As it seems that technological innovations and wizbangery has been the theme of the past few blog articles (Facebook: time waster or time saver?, wisdom in the web), I thought I would continue this thread of conversation into my blog. So the question has been asked “Are all of these new systems and applications just innovative ways to waste more time?” Like we don’t already have enough things to toy with…

I’m left sitting here pondering what came first, the need, or the new technological innovation? Let’s take a brief look at Yahoo! Widgets. Yahoo! Widgets is a free application platform for Mac and Windows that uses a JavaScript runtime environment, combined with an XML interpreter to run small applications called Widgets on the user’s desktop. Currently there are over 4,000 (mostly user generated) Widgets available for download from the official homepage.

Widgets cover a wide array of categories including Utilities, Games, Clocks, Calendars, Weather…
So what does the Yahoo! marketing department say about the platform –

Save time with live updates right on your desktop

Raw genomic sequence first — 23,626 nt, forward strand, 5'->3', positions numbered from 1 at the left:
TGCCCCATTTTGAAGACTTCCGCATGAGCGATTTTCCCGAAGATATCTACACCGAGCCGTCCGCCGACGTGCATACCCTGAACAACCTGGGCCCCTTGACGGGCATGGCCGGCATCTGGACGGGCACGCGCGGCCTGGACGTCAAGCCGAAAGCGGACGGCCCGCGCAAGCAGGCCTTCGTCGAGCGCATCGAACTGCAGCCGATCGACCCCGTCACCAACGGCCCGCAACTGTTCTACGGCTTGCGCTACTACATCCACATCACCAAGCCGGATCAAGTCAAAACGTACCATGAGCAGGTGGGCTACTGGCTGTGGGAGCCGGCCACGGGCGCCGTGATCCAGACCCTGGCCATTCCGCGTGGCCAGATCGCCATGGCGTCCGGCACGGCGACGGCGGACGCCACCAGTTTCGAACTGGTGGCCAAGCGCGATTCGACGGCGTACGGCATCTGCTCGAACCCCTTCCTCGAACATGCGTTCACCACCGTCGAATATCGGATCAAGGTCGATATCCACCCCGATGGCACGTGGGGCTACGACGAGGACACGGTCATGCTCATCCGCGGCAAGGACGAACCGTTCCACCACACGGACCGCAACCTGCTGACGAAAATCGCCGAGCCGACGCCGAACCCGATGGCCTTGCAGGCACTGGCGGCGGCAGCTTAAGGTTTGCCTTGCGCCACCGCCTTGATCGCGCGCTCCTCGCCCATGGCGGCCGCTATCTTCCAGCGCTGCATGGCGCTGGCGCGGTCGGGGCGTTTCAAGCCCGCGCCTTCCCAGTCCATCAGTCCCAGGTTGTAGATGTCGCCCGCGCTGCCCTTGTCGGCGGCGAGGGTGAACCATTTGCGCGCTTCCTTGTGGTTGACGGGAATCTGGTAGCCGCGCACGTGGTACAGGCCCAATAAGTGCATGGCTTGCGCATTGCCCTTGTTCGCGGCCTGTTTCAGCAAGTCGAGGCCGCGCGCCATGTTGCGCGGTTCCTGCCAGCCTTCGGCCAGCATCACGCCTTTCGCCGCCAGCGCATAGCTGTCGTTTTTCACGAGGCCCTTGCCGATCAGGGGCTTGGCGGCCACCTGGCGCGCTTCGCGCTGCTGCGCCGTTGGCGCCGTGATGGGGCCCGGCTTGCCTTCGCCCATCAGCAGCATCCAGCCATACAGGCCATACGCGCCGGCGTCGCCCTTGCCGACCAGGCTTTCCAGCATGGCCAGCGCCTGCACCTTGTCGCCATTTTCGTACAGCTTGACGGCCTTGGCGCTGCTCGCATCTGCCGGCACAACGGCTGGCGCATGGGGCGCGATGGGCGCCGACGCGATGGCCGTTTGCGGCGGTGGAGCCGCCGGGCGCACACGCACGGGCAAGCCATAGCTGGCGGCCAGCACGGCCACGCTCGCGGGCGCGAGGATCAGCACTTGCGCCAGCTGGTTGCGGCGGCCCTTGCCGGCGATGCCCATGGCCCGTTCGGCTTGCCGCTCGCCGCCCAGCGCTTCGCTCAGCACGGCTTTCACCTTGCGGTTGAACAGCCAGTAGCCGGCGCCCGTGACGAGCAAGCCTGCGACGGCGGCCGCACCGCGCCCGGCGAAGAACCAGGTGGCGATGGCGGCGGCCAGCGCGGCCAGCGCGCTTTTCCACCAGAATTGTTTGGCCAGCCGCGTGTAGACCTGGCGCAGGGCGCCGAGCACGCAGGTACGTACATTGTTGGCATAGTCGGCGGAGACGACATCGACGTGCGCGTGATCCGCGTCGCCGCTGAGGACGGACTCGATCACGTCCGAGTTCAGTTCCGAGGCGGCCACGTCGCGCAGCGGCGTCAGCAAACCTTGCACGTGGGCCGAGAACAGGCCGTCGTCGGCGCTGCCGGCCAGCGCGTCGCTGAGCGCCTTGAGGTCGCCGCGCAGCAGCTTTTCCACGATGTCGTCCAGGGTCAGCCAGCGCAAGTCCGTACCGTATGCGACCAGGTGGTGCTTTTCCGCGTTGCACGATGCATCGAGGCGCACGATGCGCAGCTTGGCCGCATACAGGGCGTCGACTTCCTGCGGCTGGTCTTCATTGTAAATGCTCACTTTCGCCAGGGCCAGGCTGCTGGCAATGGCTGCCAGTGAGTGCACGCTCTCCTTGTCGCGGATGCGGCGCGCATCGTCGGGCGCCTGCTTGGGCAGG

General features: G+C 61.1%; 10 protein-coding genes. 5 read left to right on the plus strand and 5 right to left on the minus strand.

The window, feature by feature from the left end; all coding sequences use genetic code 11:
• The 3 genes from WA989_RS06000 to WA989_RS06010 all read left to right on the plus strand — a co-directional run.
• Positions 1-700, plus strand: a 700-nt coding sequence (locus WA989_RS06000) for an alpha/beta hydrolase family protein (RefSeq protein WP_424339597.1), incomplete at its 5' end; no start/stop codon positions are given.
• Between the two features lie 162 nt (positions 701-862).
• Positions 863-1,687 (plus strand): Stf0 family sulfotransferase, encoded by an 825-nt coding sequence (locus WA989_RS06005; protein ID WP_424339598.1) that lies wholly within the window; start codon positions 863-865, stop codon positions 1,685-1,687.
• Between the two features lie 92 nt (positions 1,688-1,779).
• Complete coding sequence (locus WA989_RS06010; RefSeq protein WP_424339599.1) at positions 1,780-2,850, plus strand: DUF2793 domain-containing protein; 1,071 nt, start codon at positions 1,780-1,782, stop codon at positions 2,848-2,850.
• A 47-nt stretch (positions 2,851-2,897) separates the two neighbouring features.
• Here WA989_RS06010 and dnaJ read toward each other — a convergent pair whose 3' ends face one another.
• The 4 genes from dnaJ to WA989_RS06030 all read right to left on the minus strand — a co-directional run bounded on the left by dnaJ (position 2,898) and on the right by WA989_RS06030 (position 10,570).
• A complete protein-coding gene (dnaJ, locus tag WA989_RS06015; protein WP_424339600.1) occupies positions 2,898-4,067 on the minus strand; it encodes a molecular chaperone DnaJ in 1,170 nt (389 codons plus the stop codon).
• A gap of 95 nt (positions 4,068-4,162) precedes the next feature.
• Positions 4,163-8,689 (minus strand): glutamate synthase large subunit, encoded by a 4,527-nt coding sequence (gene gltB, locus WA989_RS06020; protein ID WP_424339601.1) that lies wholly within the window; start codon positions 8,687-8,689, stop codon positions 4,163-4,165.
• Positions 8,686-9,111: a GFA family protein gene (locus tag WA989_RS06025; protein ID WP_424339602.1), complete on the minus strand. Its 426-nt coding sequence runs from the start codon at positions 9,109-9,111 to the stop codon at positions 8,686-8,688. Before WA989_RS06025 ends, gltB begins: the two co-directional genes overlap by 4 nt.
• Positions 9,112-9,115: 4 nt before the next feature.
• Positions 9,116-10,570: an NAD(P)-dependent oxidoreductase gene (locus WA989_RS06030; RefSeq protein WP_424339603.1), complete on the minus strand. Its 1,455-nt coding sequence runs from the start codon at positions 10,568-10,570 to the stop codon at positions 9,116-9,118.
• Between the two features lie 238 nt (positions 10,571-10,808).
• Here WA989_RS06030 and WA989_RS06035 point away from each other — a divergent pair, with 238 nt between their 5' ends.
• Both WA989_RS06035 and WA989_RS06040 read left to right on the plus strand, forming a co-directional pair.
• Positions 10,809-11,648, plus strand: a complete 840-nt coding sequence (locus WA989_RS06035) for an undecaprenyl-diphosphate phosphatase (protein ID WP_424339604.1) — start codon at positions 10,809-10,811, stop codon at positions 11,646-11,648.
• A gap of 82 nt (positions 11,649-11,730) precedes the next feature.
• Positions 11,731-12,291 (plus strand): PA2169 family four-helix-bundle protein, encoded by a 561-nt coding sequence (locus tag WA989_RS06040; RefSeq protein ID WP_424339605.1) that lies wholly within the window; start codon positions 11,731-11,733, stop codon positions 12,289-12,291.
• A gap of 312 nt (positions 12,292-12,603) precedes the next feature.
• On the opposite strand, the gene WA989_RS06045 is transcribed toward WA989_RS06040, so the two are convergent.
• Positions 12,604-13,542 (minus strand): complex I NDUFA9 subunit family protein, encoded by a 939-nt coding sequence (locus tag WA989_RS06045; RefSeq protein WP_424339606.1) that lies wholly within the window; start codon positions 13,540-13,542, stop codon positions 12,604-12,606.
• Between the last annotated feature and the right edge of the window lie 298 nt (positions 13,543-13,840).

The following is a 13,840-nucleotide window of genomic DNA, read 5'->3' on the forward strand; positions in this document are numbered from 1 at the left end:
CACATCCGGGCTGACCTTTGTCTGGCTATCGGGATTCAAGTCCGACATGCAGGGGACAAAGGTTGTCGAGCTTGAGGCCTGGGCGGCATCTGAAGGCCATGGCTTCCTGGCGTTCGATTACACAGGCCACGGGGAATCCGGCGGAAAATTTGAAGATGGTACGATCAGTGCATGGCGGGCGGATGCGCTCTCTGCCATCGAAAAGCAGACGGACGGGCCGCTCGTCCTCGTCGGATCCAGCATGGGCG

Convenient at-a-glance view keeps your Widgets in line

Choose from more than 4,000 Widgets. Make it all yours

Speedier than ever

Convenience, choice, speed – what more do you want?! Since we are talking about the usefulness of new technologies, it’s interesting to note that the Games category is the second largest with 457 downloadable Widgets.

So going back to my thoughts on what came first, the need or the technology/application. If it were the case that need came first and the Games were developed as a solution to the need; this infers that we all have too much time on our hands and are looking for things to occupy ourselves (clearly this is not the case in our time-poor, money-rich [subjective] society).

Does this then mean that the technology/application came first? If this were the case, then we can conclude that this technology was developed as a time waster a novelty as with any gimmick, fad or short-lived idea. This confirms the argument that new technology is not necessarily beneficial to productivity or in improving workflow.

PS. if you read my blog on critical thinking, you’ve probably realised that this argument is full of holes but it’s food for thought, nonetheless.